2.1.5 Benefits of Process Integration 16

2.2 Pinch Analysis for maximizing energy efficiency 17

2.2.1 Introduction to Heat Exchange and Heat Recovery 17

2.2.2 Basic principles 19

2.2.3 Basic Pinch Technology 28

2.3 Summary 65

3 Synthesis of Heat Exchanger Networks 71

3.1 Introduction 71

3.2 HEN synthesis 71

3.2.1 The Pinch Design Method 72

3.2.2 Methods using mathematical programming 93

3.3 Grassroots and retrofits; impact of economic criteria 97

3.3.1 Network optimization 97

3.3.2 The Network Pinch 98

3.4 Summary 100

4 Total Site Integration 103

4.1 Introduction 103

4.2 What is a Total Site and what are the benefits? 104

4.2.1 Total Site definition 105

4.2.2 Total Site Analysis interfaces 106

4.3 HI extension for Total Sites: Data extraction for Total Sites 107

4.3.1 The algorithm 107

4.3.1 Step-by-step guide 107

4.3.3 Working session 113

4.4 Total Site Profiles and Total Site Composite Curves 116

4.5 Site Utility Grand Composite Curve (SUGCC) 123

4.6 Modeling of Utility Systems 124

4.6.1 A flexible steam turbine model for cogeneration evaluation 124

4.6.2 Utility network modelling: Simulation and optimization 130

4.6.3 Utility system: An illustrative example 132

4.7 Targeting of Combined Heat and Power generation (CHP, Cogeneration) during process design 135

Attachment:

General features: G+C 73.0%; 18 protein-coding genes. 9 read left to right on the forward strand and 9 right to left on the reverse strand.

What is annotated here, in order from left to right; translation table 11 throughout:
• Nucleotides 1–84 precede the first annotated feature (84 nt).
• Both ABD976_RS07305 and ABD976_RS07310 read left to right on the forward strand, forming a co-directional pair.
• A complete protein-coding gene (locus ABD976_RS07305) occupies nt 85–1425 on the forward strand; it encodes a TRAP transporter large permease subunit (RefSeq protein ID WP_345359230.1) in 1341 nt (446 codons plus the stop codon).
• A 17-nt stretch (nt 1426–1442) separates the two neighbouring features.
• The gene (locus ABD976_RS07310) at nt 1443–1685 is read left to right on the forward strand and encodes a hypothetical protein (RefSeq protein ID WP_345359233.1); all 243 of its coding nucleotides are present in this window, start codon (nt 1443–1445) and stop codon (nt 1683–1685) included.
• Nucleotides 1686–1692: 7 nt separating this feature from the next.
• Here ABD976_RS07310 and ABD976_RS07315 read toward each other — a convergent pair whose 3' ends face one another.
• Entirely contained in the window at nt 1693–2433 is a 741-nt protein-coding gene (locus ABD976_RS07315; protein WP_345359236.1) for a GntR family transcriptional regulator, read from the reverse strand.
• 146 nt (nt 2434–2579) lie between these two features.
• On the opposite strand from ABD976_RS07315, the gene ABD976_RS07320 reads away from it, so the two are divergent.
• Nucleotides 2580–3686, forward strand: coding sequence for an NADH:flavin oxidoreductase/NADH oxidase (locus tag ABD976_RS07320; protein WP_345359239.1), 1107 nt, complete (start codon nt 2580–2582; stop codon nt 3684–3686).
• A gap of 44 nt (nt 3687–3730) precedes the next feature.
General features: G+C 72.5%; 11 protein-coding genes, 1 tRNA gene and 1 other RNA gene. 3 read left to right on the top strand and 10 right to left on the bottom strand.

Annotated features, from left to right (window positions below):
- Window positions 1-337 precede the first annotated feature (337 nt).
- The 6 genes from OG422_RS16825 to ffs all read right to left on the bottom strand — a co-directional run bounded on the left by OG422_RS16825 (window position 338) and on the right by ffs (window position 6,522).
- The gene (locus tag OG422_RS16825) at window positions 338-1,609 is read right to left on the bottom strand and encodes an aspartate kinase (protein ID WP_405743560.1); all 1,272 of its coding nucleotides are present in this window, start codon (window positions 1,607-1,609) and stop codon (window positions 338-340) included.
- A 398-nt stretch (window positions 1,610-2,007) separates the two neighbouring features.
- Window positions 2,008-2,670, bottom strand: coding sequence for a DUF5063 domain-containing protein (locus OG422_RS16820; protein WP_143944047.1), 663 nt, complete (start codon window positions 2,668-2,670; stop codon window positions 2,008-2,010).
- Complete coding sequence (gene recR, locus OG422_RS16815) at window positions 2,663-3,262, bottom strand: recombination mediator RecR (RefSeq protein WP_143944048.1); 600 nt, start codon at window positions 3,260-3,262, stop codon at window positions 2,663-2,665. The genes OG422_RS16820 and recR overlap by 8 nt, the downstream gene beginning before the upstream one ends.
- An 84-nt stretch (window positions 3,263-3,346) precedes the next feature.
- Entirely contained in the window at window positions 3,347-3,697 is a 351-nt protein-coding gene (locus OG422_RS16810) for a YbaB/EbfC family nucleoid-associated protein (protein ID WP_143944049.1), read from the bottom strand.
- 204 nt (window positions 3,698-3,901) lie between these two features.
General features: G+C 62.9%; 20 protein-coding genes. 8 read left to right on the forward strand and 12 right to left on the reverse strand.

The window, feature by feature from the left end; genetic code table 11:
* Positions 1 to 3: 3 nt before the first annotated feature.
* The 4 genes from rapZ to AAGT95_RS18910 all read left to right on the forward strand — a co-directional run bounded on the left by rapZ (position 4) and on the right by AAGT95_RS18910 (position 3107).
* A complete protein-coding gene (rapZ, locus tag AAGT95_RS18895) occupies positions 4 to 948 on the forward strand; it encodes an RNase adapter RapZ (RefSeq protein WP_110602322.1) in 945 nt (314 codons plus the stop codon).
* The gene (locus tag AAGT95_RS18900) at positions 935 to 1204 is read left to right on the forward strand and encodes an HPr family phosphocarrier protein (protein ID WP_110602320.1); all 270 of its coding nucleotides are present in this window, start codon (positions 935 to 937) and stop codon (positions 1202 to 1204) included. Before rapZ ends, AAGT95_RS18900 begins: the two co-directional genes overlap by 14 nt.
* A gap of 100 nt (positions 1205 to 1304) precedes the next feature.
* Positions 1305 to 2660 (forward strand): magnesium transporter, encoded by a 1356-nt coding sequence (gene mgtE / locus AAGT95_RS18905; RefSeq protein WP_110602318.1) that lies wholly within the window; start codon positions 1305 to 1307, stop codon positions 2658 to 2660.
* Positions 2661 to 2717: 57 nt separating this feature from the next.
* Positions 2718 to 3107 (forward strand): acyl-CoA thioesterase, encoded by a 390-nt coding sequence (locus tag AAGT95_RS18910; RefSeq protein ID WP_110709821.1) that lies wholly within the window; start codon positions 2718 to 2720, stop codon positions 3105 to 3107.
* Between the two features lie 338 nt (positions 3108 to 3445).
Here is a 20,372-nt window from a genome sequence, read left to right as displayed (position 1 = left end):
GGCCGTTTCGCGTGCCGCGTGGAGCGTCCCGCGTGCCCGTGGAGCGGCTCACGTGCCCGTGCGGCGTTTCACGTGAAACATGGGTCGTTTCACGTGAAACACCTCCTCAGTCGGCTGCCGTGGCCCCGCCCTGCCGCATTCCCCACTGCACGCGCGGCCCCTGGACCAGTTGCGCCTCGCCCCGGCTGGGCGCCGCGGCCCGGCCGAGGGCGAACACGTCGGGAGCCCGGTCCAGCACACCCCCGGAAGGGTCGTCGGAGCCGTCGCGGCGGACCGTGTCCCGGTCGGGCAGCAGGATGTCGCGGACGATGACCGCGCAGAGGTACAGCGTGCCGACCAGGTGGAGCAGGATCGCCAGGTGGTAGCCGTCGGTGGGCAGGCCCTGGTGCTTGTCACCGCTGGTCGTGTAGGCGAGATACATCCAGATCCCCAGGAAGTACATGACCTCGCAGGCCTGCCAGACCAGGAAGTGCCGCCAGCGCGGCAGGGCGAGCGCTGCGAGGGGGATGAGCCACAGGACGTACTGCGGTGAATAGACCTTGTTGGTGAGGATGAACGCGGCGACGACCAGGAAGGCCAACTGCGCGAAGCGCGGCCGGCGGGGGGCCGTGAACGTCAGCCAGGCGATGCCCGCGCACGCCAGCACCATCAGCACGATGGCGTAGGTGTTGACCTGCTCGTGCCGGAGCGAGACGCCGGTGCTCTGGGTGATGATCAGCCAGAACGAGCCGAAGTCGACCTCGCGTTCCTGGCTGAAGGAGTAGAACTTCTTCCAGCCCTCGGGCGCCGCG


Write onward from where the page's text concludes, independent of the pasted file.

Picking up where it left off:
4.7.1 Targeting CHP using the SUGCC 135

4.7.2 Choice of optimal steam pressure levels 137

4.8 Advanced Total Site developments 139

4.8.1 Introduction of process-specific minimum allowed temperature differences 139

4.8.2 Retrofit of industrial energy systems at the site level 140

4.8.3 Numerical tools for Total Site Heat Integration 141

4.8.4 Power Integration 147

4.8.5 Targeting for Low CO2 Emissions with CO2 Emission Pinch Analysis 159

4.9 Summary 166

5 An Integrated Pinch Analysis Framework for Low CO2 Industrial Site Planning 171

5.1 Introduction 171

5.2 Framework for Low CO2 Emissions Industrial Site Planning 171

5.3 Case Study 174

5.3.1 Stage 1: Baseline study 175

5.3.2 Stage 2: Targeting for Total Site Heat Recovery with cogeneration using TSHI (Tool 1) 177

5.3.3 Stage 3: Targeting for hybrid power system integrating RE resources with PoPA (Tool 2) 179

5.3.4 Stage 4: Targeting for low CO2 emission with CEPA (Tool 3) 181

5.3.5 Summarized network diagram 186

5.4 Conclusion 186

6 Introduction to Water Pinch Analysis 191

6.1 Water management and minimization 191

6.2 History and definition of Water Pinch Analysis 192

6.3 Applications of Water Pinch Analysis 193

6.4 Water Pinch Analysis steps 194